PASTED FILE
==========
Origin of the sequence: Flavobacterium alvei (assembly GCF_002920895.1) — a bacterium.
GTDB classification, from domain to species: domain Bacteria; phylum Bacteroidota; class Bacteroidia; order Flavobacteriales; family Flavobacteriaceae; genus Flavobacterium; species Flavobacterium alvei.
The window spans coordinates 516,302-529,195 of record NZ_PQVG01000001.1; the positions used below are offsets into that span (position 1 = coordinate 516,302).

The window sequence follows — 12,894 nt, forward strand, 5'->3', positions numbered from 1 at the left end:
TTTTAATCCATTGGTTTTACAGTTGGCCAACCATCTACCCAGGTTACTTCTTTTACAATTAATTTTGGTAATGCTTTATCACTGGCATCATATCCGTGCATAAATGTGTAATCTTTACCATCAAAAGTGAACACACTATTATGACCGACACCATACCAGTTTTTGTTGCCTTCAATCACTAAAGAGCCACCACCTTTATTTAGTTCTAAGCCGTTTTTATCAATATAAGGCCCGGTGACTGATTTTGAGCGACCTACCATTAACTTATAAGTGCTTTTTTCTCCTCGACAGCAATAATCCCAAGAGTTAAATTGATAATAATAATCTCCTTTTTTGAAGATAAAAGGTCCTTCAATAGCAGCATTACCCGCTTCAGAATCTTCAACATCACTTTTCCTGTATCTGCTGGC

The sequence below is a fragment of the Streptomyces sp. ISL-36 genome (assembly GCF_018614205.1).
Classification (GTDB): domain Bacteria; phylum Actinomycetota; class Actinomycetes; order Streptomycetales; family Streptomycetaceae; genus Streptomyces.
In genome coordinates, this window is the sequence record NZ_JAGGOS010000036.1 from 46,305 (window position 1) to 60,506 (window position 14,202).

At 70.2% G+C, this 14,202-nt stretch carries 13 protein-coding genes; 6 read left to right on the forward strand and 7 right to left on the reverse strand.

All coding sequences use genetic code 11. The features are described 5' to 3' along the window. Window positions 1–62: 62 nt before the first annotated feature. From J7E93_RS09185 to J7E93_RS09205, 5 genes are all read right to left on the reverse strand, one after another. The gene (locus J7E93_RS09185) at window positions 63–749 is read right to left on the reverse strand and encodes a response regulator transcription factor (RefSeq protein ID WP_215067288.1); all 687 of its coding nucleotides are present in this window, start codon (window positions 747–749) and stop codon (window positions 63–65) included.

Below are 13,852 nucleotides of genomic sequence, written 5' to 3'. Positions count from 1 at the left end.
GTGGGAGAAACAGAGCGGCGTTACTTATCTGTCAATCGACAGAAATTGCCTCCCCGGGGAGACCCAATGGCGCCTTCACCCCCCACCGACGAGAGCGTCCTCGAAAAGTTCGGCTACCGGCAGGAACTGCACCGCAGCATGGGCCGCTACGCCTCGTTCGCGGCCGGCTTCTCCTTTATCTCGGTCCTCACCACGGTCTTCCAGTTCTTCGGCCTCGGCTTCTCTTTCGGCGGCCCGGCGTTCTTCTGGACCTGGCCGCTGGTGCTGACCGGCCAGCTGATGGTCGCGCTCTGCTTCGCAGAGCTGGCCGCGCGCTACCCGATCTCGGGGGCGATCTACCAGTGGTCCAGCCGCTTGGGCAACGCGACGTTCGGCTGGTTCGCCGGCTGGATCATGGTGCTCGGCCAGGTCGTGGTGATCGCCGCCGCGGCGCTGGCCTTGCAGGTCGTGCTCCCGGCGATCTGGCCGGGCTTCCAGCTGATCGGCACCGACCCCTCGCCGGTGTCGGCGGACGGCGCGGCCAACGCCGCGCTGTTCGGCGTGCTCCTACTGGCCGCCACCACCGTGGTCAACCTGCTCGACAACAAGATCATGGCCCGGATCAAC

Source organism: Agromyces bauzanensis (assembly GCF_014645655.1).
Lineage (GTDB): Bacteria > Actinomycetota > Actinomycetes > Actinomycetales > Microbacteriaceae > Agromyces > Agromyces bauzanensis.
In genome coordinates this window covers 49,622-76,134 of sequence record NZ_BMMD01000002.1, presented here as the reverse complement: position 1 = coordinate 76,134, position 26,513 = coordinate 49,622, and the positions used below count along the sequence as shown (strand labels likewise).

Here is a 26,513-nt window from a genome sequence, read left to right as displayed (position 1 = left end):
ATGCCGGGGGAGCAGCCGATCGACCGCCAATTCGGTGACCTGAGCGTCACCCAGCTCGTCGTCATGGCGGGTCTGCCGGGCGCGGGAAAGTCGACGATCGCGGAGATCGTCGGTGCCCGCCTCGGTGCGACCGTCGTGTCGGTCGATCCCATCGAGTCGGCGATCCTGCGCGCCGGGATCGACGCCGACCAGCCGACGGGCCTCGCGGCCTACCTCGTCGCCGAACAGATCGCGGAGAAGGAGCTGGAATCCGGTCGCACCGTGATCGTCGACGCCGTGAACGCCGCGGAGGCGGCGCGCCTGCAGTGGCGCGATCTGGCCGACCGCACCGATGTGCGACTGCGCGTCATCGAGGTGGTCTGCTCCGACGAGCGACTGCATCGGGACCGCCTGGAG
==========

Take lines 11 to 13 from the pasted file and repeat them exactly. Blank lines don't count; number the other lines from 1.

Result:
Below are 13,852 nucleotides of genomic sequence, written 5' to 3'. Positions count from 1 at the left end.
GTGGGAGAAACAGAGCGGCGTTACTTATCTGTCAATCGACAGAAATTGCCTCCCCGGGGAGACCCAATGGCGCCTTCACCCCCCACCGACGAGAGCGTCCTCGAAAAGTTCGGCTACCGGCAGGAACTGCACCGCAGCATGGGCCGCTACGCCTCGTTCGCGGCCGGCTTCTCCTTTATCTCGGTCCTCACCACGGTCTTCCAGTTCTTCGGCCTCGGCTTCTCTTTCGGCGGCCCGGCGTTCTTCTGGACCTGGCCGCTGGTGCTGACCGGCCAGCTGATGGTCGCGCTCTGCTTCGCAGAGCTGGCCGCGCGCTACCCGATCTCGGGGGCGATCTACCAGTGGTCCAGCCGCTTGGGCAACGCGACGTTCGGCTGGTTCGCCGGCTGGATCATGGTGCTCGGCCAGGTCGTGGTGATCGCCGCCGCGGCGCTGGCCTTGCAGGTCGTGCTCCCGGCGATCTGGCCGGGCTTCCAGCTGATCGGCACCGACCCCTCGCCGGTGTCGGCGGACGGCGCGGCCAACGCCGCGCTGTTCGGCGTGCTCCTACTGGCCGCCACCACCGTGGTCAACCTGCTCGACAACAAGATCATGGCCCGGATCAAC

Source organism: Agromyces bauzanensis (assembly GCF_014645655.1).